Florida working to avoid 'catastrophic' wastewater reservoir collapse

Joanna Estrada
April 5, 2021

The Florida Department of Environmental Protection says a break was detected on Friday in one of the walls of a 33ha pond that has a depth of 8m and holds millions of gallons of water containing phosphorus and nitrogen from an old phosphate plant.

According to PBS News Hour, Manatee County officials said the latest models demonstrate that a breach at the old phosphate plant reservoir is likely to gush out about 340 gallons of water in just a few minutes, endangering a 20-foot high-water wall.

"All residents impacted should heed local evacuation orders", he wrote.

Using two pipes, 22,000 gallons per minute are being drawn "into a substantial drainage ditch which has conduits underneath two railroad tracks and then empties in a pipe to the seawall", said Scott Hopes, Manatee County administrator.

Following the detection, officials started evacuating homes and closed off a highway near the reservoir. "It is slightly acidic, but not at a level that is expected to be a concern".

Authorities are working to plug the hole and pumping water to ease the pressure in the pond, but have warned that dirty water could spill into the community. A portion of the containment wall in the reservoir shifted, meaning a collapse could occur at any time.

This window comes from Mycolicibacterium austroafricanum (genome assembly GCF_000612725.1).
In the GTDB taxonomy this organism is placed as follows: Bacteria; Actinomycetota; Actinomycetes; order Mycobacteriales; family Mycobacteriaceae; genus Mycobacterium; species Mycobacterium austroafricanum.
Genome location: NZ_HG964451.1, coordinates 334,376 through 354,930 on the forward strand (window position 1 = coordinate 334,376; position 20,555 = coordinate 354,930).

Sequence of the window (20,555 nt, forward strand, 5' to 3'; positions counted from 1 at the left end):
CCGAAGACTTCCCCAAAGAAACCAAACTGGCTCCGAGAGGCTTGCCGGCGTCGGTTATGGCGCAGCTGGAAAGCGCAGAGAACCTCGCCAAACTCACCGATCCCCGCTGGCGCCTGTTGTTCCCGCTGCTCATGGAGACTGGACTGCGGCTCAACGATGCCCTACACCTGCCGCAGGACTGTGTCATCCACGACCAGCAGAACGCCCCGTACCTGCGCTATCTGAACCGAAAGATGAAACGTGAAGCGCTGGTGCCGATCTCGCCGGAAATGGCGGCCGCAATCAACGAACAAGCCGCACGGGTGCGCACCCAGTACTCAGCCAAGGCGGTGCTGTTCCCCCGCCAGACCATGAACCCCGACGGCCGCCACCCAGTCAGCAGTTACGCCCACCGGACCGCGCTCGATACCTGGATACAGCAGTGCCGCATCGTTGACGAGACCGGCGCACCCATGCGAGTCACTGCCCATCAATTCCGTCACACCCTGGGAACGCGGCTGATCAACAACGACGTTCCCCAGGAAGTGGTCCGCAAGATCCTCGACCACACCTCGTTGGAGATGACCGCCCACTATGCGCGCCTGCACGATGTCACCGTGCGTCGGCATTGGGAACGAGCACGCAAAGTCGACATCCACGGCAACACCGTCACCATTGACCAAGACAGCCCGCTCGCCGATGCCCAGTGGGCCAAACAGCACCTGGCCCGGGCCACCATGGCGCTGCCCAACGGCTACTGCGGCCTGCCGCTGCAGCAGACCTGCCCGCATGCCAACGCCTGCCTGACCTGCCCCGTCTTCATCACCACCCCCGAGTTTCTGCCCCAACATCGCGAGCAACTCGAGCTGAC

He specified the radiological is still lower than the surface water discharge standards.

"Teams on the ground are laser-focused on addressing this issue, and I have directed Secretary Valenstein to work with Manatee County and utilize all available resources to form a permanent solution to this longstanding issue", said Desantis.

Emergency crews in central Florida were working Sunday to prevent an environmental catastrophe at a leaking reservoir that risked sending millions of gallons of contaminated wastewater toward nearby homes and into the Tampa Bay. "We are not out of the critical area yet".

National conservation group the Center for Biological Diversity also released a statement calling for the US Environmental Protection Agency to intervene.

"This is not acceptable and it's not something we will allow to persist", he said, adding that he has ordered the Florida Department of Environmental Regulation to find a permanent fix at the site.

DeSantis vowed to hold HRK Holdings, the owners of the property, accountable for the failure.

The pond where the leak was discovered contains stacks of phosphogypsum, a radioactive byproduct from manufacturing fertilizer, according to the Associated Press.

"The pond is basically salt water". Some algal blooms can also harm people who come into contact with polluted waters or eat tainted fish.

There are at least 70 gypsum stacks in the U.S. and about 27 in Florida, mostly in the region of west-central Florida.

Other reports by Click Lancashire

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